So today I thought we could talk about linen presses and what inspired the common design traits used in their construction...
The linen press is an evolution borne out of the growing demand for domestic storage during the second half of the seventeenth Century where previously a provincially produced oak coffer chest or walnut 'cassoni/cassone' (often constructed in situ) would have sufficed. However the top-down nature of coffer chests means access was not ideal for items stored at the bottom, requiring everything to be unpacked and then repacked. The hinged tops were seen as impractical and so twin front doors on upright cupboards became increasingly popular.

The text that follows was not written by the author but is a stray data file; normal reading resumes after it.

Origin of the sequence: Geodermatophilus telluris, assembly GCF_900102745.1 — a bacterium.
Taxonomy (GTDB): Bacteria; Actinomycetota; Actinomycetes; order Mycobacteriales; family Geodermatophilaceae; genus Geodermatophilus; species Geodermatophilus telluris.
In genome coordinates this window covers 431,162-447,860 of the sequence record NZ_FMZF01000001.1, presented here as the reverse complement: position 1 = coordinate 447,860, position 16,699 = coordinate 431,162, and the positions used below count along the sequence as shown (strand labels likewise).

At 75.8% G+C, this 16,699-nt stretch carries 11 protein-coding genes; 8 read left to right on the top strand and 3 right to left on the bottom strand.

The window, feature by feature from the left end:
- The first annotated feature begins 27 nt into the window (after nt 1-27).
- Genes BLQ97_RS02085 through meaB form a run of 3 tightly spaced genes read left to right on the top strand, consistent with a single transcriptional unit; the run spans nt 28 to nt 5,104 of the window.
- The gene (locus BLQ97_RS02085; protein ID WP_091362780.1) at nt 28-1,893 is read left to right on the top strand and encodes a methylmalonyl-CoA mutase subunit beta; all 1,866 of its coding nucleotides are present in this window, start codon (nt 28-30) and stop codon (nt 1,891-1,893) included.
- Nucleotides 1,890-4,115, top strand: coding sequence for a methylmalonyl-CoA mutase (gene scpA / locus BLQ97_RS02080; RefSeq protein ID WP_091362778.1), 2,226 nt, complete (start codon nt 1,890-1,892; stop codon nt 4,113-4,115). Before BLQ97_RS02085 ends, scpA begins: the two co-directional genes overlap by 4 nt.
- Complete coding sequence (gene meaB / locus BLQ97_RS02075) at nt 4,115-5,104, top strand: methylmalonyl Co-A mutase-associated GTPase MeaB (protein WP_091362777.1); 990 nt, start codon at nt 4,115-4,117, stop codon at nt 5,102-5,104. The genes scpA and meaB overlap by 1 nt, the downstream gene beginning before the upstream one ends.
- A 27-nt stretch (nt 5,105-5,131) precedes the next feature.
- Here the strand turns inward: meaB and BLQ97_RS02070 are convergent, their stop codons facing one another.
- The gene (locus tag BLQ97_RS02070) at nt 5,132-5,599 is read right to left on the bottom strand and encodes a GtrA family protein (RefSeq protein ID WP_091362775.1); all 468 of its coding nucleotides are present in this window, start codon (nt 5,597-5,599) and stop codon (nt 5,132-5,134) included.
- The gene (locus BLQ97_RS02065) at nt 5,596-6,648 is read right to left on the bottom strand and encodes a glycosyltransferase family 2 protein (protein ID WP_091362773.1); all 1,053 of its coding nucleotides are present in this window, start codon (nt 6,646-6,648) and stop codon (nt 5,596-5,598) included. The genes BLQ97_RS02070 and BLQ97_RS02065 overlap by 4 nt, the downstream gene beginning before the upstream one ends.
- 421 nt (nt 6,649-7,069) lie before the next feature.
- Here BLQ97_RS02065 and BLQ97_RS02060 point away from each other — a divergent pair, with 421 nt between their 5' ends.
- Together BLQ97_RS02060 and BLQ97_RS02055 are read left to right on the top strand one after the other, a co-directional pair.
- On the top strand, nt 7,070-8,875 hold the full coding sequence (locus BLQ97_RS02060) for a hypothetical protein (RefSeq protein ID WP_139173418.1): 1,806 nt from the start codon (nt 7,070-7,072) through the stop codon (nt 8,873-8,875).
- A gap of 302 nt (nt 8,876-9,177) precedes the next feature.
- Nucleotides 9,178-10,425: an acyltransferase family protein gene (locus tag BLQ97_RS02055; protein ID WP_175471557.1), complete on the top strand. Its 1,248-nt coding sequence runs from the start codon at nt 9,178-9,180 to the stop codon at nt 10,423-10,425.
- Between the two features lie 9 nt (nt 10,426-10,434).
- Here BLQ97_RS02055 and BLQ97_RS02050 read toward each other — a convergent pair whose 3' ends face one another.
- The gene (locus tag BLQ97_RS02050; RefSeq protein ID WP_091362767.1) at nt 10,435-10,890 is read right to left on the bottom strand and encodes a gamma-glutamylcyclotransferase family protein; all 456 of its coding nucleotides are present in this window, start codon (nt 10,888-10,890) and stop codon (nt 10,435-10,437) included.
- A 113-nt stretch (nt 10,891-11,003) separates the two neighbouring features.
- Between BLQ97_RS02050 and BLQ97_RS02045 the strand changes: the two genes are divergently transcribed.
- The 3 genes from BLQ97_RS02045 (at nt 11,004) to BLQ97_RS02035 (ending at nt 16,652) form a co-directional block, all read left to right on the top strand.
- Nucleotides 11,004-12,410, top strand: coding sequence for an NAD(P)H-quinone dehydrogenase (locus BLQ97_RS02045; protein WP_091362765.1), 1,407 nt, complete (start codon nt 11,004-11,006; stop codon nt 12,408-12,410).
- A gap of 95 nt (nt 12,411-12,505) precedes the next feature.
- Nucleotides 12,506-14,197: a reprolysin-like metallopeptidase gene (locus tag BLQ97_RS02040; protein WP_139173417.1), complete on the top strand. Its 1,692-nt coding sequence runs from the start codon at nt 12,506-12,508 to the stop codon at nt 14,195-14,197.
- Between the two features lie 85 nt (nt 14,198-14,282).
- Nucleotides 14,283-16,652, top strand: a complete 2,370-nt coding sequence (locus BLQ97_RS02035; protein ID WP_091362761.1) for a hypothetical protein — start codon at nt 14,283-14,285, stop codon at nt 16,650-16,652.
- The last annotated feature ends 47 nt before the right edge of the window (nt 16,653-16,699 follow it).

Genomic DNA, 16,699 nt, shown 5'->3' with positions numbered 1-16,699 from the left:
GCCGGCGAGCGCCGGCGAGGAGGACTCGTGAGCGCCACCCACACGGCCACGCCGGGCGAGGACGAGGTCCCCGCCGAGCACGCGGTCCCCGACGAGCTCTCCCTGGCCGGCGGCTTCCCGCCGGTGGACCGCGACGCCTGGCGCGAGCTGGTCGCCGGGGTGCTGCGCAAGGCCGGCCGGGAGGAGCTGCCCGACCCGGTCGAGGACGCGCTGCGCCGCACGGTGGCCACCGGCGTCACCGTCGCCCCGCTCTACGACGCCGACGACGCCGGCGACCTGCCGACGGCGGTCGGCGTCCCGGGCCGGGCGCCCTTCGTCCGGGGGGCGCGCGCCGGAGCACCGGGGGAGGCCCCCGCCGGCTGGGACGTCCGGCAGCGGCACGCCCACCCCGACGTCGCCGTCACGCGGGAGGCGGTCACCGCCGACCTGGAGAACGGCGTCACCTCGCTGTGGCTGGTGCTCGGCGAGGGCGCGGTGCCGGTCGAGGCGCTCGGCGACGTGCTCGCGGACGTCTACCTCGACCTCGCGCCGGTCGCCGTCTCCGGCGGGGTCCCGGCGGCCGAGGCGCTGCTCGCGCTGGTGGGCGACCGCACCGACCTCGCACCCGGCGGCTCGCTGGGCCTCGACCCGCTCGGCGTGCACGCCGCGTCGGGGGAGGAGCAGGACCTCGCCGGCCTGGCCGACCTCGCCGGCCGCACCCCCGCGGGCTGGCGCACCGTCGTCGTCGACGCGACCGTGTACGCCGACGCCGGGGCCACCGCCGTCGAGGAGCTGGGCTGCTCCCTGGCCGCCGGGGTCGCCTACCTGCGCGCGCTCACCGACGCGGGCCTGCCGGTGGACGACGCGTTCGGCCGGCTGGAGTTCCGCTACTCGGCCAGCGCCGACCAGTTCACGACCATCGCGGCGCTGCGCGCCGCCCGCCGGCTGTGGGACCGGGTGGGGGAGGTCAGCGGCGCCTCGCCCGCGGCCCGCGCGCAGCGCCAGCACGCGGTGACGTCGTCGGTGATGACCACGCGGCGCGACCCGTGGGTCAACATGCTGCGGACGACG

During the seventeenth Century, inspired by earlier renaissance precedents, these presses began to be made in dedicated workshops and were constructed to be split into parts for transportation to their final destinations. This was an important development in the history of furniture manufacture as designs and working practices became more standardised and they moved away from their provincial roots.During the eighteenth Century Thomas Sheraton and George Hepplewhite adopted the Neo-classical designs of the Parisian greek revival such as fitting sliding trays (presses) enclosed by the cupboard doors in the upper section and a standard chest of drawers below.